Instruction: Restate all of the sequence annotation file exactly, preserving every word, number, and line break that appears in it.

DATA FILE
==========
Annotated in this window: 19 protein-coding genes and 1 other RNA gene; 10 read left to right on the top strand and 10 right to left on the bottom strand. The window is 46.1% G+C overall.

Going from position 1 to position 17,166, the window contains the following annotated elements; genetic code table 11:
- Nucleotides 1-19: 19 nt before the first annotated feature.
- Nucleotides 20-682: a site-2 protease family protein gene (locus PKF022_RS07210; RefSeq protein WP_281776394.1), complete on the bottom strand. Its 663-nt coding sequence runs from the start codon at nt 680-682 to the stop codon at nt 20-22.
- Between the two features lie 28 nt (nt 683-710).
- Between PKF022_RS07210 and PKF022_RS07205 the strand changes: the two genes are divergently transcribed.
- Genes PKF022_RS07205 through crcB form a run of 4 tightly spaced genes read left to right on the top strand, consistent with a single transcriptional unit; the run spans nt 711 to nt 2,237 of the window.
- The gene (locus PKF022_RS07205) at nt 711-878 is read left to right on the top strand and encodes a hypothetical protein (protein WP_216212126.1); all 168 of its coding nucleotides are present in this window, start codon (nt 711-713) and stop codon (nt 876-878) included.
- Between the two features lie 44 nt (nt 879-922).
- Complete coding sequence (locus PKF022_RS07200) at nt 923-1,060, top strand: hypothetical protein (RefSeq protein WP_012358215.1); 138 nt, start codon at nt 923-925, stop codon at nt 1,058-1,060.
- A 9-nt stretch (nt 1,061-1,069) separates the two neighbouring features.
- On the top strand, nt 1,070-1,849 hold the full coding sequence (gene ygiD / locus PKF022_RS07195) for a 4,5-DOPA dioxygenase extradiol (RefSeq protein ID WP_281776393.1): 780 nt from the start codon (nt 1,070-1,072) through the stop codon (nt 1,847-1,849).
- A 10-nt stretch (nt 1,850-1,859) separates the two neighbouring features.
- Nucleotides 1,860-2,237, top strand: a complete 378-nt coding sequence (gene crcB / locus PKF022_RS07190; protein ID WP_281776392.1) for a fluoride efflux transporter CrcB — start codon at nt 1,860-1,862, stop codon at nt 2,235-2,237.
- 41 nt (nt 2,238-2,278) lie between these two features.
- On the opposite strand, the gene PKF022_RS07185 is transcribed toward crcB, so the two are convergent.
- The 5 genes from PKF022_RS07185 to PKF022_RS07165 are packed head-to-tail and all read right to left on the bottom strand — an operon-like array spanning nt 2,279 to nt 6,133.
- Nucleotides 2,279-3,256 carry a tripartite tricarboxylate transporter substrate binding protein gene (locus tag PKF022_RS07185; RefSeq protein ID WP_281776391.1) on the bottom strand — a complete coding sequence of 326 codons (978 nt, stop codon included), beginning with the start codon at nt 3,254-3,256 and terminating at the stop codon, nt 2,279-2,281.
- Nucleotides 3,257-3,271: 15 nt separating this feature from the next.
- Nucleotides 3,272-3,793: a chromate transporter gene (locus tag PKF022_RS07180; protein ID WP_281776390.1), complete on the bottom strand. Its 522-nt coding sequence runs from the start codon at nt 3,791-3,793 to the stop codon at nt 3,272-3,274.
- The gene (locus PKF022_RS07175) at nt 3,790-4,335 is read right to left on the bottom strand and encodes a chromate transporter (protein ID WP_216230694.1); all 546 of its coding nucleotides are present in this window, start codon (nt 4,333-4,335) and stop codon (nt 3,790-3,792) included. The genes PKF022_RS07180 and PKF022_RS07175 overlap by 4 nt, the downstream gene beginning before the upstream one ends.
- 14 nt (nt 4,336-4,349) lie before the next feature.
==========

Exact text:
Annotated in this window: 19 protein-coding genes and 1 other RNA gene; 10 read left to right on the top strand and 10 right to left on the bottom strand. The window is 46.1% G+C overall.

Going from position 1 to position 17,166, the window contains the following annotated elements; genetic code table 11:
- Nucleotides 1-19: 19 nt before the first annotated feature.
- Nucleotides 20-682: a site-2 protease family protein gene (locus PKF022_RS07210; RefSeq protein WP_281776394.1), complete on the bottom strand. Its 663-nt coding sequence runs from the start codon at nt 680-682 to the stop codon at nt 20-22.
- Between the two features lie 28 nt (nt 683-710).
- Between PKF022_RS07210 and PKF022_RS07205 the strand changes: the two genes are divergently transcribed.
- Genes PKF022_RS07205 through crcB form a run of 4 tightly spaced genes read left to right on the top strand, consistent with a single transcriptional unit; the run spans nt 711 to nt 2,237 of the window.
- The gene (locus PKF022_RS07205) at nt 711-878 is read left to right on the top strand and encodes a hypothetical protein (protein WP_216212126.1); all 168 of its coding nucleotides are present in this window, start codon (nt 711-713) and stop codon (nt 876-878) included.
- Between the two features lie 44 nt (nt 879-922).
- Complete coding sequence (locus PKF022_RS07200) at nt 923-1,060, top strand: hypothetical protein (RefSeq protein WP_012358215.1); 138 nt, start codon at nt 923-925, stop codon at nt 1,058-1,060.
- A 9-nt stretch (nt 1,061-1,069) separates the two neighbouring features.
- On the top strand, nt 1,070-1,849 hold the full coding sequence (gene ygiD / locus PKF022_RS07195) for a 4,5-DOPA dioxygenase extradiol (RefSeq protein ID WP_281776393.1): 780 nt from the start codon (nt 1,070-1,072) through the stop codon (nt 1,847-1,849).
- A 10-nt stretch (nt 1,850-1,859) separates the two neighbouring features.
- Nucleotides 1,860-2,237, top strand: a complete 378-nt coding sequence (gene crcB / locus PKF022_RS07190; protein ID WP_281776392.1) for a fluoride efflux transporter CrcB — start codon at nt 1,860-1,862, stop codon at nt 2,235-2,237.
- 41 nt (nt 2,238-2,278) lie between these two features.
- On the opposite strand, the gene PKF022_RS07185 is transcribed toward crcB, so the two are convergent.
- The 5 genes from PKF022_RS07185 to PKF022_RS07165 are packed head-to-tail and all read right to left on the bottom strand — an operon-like array spanning nt 2,279 to nt 6,133.
- Nucleotides 2,279-3,256 carry a tripartite tricarboxylate transporter substrate binding protein gene (locus tag PKF022_RS07185; RefSeq protein ID WP_281776391.1) on the bottom strand — a complete coding sequence of 326 codons (978 nt, stop codon included), beginning with the start codon at nt 3,254-3,256 and terminating at the stop codon, nt 2,279-2,281.
- Nucleotides 3,257-3,271: 15 nt separating this feature from the next.
- Nucleotides 3,272-3,793: a chromate transporter gene (locus tag PKF022_RS07180; protein ID WP_281776390.1), complete on the bottom strand. Its 522-nt coding sequence runs from the start codon at nt 3,791-3,793 to the stop codon at nt 3,272-3,274.
- The gene (locus PKF022_RS07175) at nt 3,790-4,335 is read right to left on the bottom strand and encodes a chromate transporter (protein ID WP_216230694.1); all 546 of its coding nucleotides are present in this window, start codon (nt 4,333-4,335) and stop codon (nt 3,790-3,792) included. The genes PKF022_RS07180 and PKF022_RS07175 overlap by 4 nt, the downstream gene beginning before the upstream one ends.
- 14 nt (nt 4,336-4,349) lie before the next feature.